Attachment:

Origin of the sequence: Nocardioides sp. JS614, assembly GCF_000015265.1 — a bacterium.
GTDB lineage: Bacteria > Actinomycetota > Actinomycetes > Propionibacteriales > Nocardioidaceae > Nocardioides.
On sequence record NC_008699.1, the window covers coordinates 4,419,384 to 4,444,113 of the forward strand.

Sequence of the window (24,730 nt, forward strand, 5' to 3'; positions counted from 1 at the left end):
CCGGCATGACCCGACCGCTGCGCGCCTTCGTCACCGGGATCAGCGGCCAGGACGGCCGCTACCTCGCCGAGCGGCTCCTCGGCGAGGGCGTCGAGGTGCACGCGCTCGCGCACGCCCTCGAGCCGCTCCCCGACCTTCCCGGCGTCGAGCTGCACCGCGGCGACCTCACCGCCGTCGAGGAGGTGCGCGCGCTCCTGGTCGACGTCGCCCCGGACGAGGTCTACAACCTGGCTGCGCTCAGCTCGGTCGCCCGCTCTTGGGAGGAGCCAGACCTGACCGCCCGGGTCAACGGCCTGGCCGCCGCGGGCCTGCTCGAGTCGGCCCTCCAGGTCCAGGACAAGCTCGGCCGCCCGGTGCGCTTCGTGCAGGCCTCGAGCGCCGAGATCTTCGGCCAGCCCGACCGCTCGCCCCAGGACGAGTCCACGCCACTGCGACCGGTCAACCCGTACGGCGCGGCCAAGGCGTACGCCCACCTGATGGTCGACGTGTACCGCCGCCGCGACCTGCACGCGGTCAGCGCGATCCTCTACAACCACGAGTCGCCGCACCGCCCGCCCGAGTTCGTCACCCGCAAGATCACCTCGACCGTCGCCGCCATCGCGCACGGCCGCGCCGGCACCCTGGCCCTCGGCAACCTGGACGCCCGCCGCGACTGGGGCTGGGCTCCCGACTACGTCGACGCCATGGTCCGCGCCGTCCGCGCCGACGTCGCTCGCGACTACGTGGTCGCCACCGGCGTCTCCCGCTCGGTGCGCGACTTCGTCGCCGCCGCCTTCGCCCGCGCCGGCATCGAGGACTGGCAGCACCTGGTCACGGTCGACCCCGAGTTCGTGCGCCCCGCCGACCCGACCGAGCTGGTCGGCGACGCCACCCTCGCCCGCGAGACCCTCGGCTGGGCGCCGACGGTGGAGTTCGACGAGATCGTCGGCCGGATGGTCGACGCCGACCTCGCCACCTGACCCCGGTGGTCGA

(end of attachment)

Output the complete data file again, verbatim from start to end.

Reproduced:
Origin of the sequence: Nocardioides sp. JS614, assembly GCF_000015265.1 — a bacterium.
GTDB lineage: Bacteria > Actinomycetota > Actinomycetes > Propionibacteriales > Nocardioidaceae > Nocardioides.
On sequence record NC_008699.1, the window covers coordinates 4,419,384 to 4,444,113 of the forward strand.

Sequence of the window (24,730 nt, forward strand, 5' to 3'; positions counted from 1 at the left end):
CCGGCATGACCCGACCGCTGCGCGCCTTCGTCACCGGGATCAGCGGCCAGGACGGCCGCTACCTCGCCGAGCGGCTCCTCGGCGAGGGCGTCGAGGTGCACGCGCTCGCGCACGCCCTCGAGCCGCTCCCCGACCTTCCCGGCGTCGAGCTGCACCGCGGCGACCTCACCGCCGTCGAGGAGGTGCGCGCGCTCCTGGTCGACGTCGCCCCGGACGAGGTCTACAACCTGGCTGCGCTCAGCTCGGTCGCCCGCTCTTGGGAGGAGCCAGACCTGACCGCCCGGGTCAACGGCCTGGCCGCCGCGGGCCTGCTCGAGTCGGCCCTCCAGGTCCAGGACAAGCTCGGCCGCCCGGTGCGCTTCGTGCAGGCCTCGAGCGCCGAGATCTTCGGCCAGCCCGACCGCTCGCCCCAGGACGAGTCCACGCCACTGCGACCGGTCAACCCGTACGGCGCGGCCAAGGCGTACGCCCACCTGATGGTCGACGTGTACCGCCGCCGCGACCTGCACGCGGTCAGCGCGATCCTCTACAACCACGAGTCGCCGCACCGCCCGCCCGAGTTCGTCACCCGCAAGATCACCTCGACCGTCGCCGCCATCGCGCACGGCCGCGCCGGCACCCTGGCCCTCGGCAACCTGGACGCCCGCCGCGACTGGGGCTGGGCTCCCGACTACGTCGACGCCATGGTCCGCGCCGTCCGCGCCGACGTCGCTCGCGACTACGTGGTCGCCACCGGCGTCTCCCGCTCGGTGCGCGACTTCGTCGCCGCCGCCTTCGCCCGCGCCGGCATCGAGGACTGGCAGCACCTGGTCACGGTCGACCCCGAGTTCGTGCGCCCCGCCGACCCGACCGAGCTGGTCGGCGACGCCACCCTCGCCCGCGAGACCCTCGGCTGGGCGCCGACGGTGGAGTTCGACGAGATCGTCGGCCGGATGGTCGACGCCGACCTCGCCACCTGACCCCGGTGGTCGA